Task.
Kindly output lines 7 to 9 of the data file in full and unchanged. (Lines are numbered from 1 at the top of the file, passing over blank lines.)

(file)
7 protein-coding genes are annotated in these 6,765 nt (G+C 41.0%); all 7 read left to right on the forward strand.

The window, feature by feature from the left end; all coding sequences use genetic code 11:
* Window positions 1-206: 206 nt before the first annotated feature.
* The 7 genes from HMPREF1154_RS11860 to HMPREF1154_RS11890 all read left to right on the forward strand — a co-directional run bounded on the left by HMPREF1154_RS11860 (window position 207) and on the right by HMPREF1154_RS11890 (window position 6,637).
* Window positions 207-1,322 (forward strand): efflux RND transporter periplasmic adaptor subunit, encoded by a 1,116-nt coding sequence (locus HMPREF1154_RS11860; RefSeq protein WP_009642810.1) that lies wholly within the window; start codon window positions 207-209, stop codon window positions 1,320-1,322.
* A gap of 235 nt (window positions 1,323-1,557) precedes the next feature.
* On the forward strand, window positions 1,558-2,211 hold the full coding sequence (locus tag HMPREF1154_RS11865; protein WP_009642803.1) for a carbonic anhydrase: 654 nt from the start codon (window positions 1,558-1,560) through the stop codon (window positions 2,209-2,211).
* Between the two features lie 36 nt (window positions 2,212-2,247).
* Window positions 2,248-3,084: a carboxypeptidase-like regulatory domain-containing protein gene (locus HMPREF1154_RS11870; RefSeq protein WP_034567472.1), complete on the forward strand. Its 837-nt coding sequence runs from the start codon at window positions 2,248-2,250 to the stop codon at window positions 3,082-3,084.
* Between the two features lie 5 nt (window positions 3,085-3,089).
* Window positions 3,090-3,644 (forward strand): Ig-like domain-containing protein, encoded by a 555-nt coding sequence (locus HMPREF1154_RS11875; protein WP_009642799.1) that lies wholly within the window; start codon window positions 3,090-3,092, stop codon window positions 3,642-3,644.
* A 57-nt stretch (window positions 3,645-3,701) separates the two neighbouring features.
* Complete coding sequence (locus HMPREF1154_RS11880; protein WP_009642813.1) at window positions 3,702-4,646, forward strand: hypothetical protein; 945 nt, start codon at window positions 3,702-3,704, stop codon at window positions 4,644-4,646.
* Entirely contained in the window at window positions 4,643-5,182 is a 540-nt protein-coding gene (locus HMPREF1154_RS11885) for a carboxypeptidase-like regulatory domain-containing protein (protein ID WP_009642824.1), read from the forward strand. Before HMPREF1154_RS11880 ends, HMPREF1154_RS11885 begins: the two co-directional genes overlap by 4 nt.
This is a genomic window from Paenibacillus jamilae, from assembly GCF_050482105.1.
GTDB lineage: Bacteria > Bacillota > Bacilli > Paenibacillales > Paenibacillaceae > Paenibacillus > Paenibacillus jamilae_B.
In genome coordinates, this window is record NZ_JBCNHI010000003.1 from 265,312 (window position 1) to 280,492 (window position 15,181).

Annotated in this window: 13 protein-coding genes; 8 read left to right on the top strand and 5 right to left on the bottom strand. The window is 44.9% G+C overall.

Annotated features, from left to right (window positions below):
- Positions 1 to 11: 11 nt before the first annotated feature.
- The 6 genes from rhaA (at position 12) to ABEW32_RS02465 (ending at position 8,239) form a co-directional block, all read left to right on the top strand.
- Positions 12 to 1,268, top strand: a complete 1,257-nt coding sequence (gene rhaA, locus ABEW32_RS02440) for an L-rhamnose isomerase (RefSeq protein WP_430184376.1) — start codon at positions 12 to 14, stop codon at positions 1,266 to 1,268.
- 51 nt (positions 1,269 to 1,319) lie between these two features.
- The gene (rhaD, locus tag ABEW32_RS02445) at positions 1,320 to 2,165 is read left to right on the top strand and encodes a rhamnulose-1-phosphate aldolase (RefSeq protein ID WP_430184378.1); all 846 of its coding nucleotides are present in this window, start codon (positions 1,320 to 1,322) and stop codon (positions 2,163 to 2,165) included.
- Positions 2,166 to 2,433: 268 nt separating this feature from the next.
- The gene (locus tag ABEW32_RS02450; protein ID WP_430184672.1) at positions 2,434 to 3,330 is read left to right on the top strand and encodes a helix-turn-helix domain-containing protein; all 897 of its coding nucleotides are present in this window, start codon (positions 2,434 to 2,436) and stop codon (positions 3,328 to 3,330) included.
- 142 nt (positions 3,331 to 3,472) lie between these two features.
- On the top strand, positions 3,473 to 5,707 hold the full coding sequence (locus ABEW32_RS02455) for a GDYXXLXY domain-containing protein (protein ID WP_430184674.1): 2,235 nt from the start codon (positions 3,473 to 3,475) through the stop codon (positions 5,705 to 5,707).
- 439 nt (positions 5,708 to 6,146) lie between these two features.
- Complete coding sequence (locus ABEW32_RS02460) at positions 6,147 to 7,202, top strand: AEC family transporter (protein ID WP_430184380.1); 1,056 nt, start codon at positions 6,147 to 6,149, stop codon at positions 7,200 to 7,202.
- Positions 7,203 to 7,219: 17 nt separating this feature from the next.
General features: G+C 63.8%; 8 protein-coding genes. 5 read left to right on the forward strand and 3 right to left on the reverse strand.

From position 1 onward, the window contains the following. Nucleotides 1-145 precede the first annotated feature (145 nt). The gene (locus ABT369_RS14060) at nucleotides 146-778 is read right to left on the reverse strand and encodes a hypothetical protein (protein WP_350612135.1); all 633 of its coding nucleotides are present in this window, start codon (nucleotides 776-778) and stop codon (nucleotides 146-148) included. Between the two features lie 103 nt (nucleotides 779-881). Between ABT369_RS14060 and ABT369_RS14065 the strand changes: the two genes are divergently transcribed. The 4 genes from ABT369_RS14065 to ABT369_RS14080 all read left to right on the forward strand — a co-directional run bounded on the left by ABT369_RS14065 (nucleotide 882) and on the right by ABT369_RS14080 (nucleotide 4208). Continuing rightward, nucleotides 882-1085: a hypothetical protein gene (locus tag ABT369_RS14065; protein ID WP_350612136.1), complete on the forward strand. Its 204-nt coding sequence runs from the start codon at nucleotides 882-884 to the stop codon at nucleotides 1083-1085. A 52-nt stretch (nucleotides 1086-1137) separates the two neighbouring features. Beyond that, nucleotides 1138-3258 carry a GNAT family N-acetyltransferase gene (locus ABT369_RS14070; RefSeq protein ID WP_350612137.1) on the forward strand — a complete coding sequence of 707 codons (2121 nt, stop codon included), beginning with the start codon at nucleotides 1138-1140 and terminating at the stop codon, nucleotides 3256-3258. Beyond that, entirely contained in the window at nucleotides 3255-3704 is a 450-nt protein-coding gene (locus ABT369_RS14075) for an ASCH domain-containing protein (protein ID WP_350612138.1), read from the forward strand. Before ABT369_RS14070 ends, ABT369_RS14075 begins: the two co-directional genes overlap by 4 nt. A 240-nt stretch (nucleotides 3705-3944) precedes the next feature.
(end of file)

* On the forward strand, window positions 1,558-2,211 hold the full coding sequence (locus tag HMPREF1154_RS11865; protein WP_009642803.1) for a carbonic anhydrase: 654 nt from the start codon (window positions 1,558-1,560) through the stop codon (window positions 2,209-2,211).
* Between the two features lie 36 nt (window positions 2,212-2,247).
* Window positions 2,248-3,084: a carboxypeptidase-like regulatory domain-containing protein gene (locus HMPREF1154_RS11870; RefSeq protein WP_034567472.1), complete on the forward strand. Its 837-nt coding sequence runs from the start codon at window positions 2,248-2,250 to the stop codon at window positions 3,082-3,084.